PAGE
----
Naturally, there are a few caveats here. These trials were conducted on public sector jobs, so they may not be perfectly applicable in all industries. However, the public sector makes up approximately 15% of the workforce in the U.S., which is nothing to sneeze at. Direct country-to-country comparisons are also tough, considering variations in economies, demographics, lifestyles, cultures, etc., but some lessons are simply universal. A healthy work-life balance is a human need, not an Icelandic one, and we can all benefit from creating a culture where family time, rest time, personal creative time, and leisure time are considered just as valuable as our work time.

Thanks, Iceland, for the push to move in that direction.

True

Innovation is awesome, right? I mean, it gave us the internet!

However, there is always a price to pay for modernization, and in this case, it’s in the form of digital eye strain, a group of vision problems that can pop up after as little as two hours of looking at a screen. Some of the symptoms are tired and/or dry eyes, headaches, blurred vision, and neck and shoulder pain1. Ouch!

Keep ReadingShow less
Pop Culture

Someone asked strangers online to share life's essential lessons. Here are the 17 best.

There's a bit of advice here for everyone—from financial wisdom to mental health tips.

Photo by Miguel Bruna on Unsplash

Failure is a great teacher.

It’s true that life never gets easier, and we only get continuously better at our lives. Childhood’s lessons are simple—this is how you color in the lines, 2 + 2 = 4, brush your teeth twice a day, etc. As we get older, lessons keep coming, and though they might still remain simple in their message, truly understanding them can be difficult. Often we learn the hard way.

The good news is, the “hard way” is indeed a great teacher. Learning the hard way often involves struggle, mistakes and failure. While these feelings are undeniably uncomfortable, being patient and persistent enough to move through them often leaves us not only wiser in having gained the lesson, but more confident, assured and emotionally resilient. If that’s not growth, I don’t know what is.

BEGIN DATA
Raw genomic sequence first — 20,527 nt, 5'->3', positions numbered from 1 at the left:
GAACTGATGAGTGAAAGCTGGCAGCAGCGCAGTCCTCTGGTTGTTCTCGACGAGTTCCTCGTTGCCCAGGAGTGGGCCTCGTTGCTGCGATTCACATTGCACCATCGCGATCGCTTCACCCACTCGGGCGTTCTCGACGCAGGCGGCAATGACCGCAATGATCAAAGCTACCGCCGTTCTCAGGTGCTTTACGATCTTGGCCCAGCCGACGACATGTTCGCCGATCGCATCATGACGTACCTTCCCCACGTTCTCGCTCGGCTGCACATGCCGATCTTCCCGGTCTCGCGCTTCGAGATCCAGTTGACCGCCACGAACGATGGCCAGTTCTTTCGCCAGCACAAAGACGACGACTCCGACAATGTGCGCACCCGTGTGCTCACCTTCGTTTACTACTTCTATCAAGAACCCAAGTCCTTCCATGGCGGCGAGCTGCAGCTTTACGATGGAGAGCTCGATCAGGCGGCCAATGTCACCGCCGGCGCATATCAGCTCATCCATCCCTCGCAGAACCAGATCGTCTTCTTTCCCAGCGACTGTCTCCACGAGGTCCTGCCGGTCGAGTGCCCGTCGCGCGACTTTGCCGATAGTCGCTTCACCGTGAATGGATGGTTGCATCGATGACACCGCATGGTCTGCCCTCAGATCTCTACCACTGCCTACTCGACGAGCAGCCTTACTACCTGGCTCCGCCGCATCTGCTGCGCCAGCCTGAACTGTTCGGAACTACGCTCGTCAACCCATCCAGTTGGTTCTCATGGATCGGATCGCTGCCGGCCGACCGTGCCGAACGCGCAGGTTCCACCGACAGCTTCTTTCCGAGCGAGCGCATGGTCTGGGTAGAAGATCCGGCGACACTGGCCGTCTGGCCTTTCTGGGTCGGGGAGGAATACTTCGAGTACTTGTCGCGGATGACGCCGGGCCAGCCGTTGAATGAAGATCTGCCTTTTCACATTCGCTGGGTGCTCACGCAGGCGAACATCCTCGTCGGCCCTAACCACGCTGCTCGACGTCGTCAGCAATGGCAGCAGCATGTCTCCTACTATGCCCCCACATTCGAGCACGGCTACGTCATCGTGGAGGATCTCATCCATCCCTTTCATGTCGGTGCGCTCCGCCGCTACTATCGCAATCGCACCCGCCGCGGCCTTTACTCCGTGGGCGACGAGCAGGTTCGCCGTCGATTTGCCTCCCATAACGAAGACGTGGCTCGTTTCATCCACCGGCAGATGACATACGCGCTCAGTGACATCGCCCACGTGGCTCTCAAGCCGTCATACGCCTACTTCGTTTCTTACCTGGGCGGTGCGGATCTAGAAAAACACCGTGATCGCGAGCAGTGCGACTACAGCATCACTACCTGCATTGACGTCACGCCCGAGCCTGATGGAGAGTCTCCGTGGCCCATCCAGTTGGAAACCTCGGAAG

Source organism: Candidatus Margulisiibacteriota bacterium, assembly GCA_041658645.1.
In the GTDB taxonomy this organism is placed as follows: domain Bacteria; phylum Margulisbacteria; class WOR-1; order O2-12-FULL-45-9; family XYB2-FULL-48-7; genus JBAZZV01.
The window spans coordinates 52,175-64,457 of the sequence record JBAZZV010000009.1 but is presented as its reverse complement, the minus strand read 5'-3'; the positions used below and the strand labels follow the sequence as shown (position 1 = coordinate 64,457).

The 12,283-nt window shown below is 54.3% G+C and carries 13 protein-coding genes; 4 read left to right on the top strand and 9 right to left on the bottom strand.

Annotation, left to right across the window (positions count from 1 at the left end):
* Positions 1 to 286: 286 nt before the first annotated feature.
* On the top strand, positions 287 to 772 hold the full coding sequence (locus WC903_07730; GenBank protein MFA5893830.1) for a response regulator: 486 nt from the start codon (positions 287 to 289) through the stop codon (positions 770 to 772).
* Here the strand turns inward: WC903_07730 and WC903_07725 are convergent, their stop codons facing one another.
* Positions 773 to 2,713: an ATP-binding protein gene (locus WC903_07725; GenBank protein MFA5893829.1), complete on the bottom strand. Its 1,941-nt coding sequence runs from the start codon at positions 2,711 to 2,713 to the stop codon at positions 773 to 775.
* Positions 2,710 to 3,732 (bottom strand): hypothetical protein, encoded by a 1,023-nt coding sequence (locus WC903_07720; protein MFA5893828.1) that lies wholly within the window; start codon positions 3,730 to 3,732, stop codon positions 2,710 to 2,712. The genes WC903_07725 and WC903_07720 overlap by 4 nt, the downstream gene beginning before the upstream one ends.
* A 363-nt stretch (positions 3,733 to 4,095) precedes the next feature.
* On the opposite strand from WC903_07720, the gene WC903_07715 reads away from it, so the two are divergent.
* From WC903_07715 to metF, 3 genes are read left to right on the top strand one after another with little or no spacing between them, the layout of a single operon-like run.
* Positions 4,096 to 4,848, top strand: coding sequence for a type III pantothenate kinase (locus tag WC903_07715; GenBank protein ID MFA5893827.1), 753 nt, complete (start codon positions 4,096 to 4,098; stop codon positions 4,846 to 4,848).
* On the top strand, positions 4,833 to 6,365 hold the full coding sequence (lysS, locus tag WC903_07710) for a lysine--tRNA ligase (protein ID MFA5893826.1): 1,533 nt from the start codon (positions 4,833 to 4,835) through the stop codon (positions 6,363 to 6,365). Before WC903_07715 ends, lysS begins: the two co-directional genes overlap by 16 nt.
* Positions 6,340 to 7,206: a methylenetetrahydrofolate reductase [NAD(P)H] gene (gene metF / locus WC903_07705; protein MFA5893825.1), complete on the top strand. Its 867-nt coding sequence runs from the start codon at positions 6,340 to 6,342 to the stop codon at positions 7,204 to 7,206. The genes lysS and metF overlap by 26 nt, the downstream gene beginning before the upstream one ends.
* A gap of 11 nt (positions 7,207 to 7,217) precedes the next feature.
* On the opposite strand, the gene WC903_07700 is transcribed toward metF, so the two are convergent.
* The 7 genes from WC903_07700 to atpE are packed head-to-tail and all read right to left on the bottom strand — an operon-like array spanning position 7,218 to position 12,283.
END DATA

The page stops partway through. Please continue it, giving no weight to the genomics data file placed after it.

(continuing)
Keep ReadingShow less
via Co-Op and Pixabay

Co-op CEO Shirine Khoury-Haq.

The CEO of Co-op, one of the UK’s largest supermarket chains has made an important statement about excess at a time when many families are struggling in the UK.

The Daily Mail reports that Shirine Khoury-Haq, the head of a company with over 3900 retail locations says she’s giving her twin, six-year-old daughters one present each this Christmas because she could not “in good conscience” give them more while millions of families struggle with inflation and high energy prices.

Khoury-Haq makes over £1 million ($1,190,000) a year after bonuses, so she pledged to give her family's present money to those in need. “It just feels like excess, given what’s happening in the world. In good conscience, I can’t do that in my own home,” Khoury-Haq said according to The Guardian.

“The rest of our budget will be given to Santa to provide presents for children whose parents can’t contribute to the elves,” she continued. “We’re going to go out shopping for those other presents and [we will] send them to Santa.”

Keep ReadingShow less

Chris Hemsworth and daughter.

This article originally appeared on 08.27.18


In addition to being the star of Marvel franchise "Thor," actor Chris Hemsworth is also a father-of-three? And it turns out, he's pretty much the coolest dad ever.

In a clip from a 2015 interview on "The Ellen DeGeneres Show," Hemsworth shared an interesting conversation he had with his 4-year-old daughter India.

Keep ReadingShow less
Democracy

Cuban immigrant’s reaction to getting his first American paycheck has gone viral

Before coming to the U.S. last year, Diaz made $12 a month as a computer science teacher in Cuba.

The Cuban and American flags.

An Instagram post featuring Yoel Diaz, a recent Cuban immigrant, is going viral because it shows a powerful example of something many of us in America take for granted. The freedom to earn a paycheck for a day of honest labor.

In the video, Diaz is ecstatic after he opens his first paycheck after getting a job as a seasonal worker for UPS. CBS reports that before coming to the U.S. last year, Diaz made $12 a month as a computer science teacher in Cuba.

"This is my first hourly paycheck that I feel every hour counted," he told CBS News. "That every hour of work has importance in my life and that I know I can work hard for something. I can't compare that emotion with anything. Because I never had that in my country."

The new job was a big change from life in Cuba where he had trouble filling his refrigerator. He told CBS News that sometimes he only had two items: "Water, water, water, five, ten eggs, water."

Keep ReadingShow less